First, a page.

It doesn’t take long to figure out that the newlyweds in Bui Thac Chuyn’s dysfunctional-matrimony melodrama may not be a perfect match. Sure, a lot of grooms like the taxi-driving Hai (Duy Khoa Nguyen) get blitzed on their wedding night, and Duyen (Hai Yen) isn’t the first spouse to feel she’s been conned. But after this couple quickly discovers that they have zero sexual chemistry, the notion that Duyen will search for solace elsewhere is a given. The prime candidates: an ex-girlfriend (Dan Pham) who still carries a torch for the bisexual bride (when thanked for a nightgown, the former flame says she’ll get Duyen an even more beautiful one “when you get divorced”—ouch!); and Tho (Johnny Nguyen), the ex’s rough-trade lover. Meanwhile, Hai is eyeing a young working girl living across the street, who’s got literal and figurative daddy issues galore.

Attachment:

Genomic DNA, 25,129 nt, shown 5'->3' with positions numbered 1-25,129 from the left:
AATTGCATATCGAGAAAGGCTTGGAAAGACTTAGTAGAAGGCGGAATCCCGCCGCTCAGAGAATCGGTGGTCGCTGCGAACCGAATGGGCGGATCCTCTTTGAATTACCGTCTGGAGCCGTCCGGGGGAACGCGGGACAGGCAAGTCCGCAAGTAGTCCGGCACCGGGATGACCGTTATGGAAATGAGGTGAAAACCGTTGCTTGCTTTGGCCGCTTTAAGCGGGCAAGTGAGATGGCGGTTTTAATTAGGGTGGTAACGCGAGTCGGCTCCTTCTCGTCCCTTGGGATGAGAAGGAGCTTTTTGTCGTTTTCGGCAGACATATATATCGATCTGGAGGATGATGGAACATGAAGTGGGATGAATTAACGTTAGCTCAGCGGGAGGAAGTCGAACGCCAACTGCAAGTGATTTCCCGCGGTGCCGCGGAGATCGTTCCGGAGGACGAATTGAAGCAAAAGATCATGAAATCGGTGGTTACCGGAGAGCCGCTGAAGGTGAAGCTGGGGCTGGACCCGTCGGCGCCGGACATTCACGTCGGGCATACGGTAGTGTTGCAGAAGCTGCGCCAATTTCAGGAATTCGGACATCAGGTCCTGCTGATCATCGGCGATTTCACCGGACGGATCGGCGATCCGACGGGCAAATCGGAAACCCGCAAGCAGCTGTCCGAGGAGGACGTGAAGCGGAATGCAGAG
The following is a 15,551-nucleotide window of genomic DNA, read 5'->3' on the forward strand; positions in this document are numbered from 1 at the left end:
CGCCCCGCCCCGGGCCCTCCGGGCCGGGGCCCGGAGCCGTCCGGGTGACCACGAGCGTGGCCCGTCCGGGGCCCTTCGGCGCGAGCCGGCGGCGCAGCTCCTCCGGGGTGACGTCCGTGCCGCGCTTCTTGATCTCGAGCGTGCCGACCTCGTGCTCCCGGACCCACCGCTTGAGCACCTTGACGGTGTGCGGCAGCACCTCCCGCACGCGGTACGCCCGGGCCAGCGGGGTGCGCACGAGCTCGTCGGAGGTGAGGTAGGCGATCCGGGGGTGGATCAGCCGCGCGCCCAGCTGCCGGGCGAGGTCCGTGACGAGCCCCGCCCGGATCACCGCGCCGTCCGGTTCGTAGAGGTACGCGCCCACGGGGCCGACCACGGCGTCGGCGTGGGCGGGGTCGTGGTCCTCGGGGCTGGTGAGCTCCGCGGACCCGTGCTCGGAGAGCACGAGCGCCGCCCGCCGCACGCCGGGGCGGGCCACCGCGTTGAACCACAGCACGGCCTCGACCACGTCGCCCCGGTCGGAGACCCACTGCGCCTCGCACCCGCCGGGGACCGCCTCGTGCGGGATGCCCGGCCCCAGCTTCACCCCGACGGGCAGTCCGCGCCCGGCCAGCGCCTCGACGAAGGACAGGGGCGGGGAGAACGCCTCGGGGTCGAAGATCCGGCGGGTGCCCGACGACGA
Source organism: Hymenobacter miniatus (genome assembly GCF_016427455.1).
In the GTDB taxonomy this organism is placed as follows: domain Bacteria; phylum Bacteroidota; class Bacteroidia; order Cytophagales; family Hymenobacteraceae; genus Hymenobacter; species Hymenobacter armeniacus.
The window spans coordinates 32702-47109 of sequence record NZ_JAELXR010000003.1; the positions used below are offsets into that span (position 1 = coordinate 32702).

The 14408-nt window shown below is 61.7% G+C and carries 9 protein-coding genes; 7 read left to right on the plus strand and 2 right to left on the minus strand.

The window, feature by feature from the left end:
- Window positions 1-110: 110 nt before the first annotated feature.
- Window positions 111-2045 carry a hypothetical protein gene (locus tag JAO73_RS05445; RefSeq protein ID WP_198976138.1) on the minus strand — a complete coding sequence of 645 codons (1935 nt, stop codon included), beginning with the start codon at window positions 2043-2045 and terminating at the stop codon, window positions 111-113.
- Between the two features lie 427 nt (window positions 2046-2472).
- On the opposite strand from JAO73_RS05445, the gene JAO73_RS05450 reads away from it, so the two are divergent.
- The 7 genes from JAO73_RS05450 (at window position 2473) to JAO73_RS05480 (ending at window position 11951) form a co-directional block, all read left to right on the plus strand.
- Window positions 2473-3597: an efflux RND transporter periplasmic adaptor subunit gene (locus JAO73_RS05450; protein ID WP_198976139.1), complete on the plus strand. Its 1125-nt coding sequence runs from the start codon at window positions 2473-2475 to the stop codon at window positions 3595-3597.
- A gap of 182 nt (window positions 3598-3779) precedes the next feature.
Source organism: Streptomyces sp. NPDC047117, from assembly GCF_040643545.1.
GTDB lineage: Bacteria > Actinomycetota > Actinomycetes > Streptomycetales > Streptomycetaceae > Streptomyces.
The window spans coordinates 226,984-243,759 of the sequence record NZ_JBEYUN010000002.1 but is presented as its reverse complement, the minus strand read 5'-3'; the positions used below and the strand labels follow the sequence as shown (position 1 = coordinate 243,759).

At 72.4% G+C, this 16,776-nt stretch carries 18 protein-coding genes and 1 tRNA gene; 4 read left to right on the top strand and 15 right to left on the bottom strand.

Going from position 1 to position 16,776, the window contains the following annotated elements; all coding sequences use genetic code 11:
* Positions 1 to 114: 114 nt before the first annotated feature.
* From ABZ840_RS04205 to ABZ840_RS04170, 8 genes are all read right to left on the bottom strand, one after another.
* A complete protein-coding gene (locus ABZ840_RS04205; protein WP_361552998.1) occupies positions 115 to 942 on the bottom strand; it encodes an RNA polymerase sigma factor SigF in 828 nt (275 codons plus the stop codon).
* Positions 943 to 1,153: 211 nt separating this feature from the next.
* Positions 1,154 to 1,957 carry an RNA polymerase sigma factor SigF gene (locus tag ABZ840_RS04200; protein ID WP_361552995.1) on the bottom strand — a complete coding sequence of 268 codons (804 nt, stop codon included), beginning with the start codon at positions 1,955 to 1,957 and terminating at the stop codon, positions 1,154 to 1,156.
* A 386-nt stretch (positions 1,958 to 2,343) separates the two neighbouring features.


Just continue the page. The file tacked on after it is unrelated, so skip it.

If nothing else, Chuyn has named the film accurately: The movie has a tendency to favor languid pacing over everything else. But neither its atmospherics nor the breaking of Vietnamese cinema’s taboo attitude toward homosexuality can compensate for what feels like a pointless, halfhearted attempt at a South Asian Scenes from a Marriage. (Opens Thu; MoMA.)—David Fear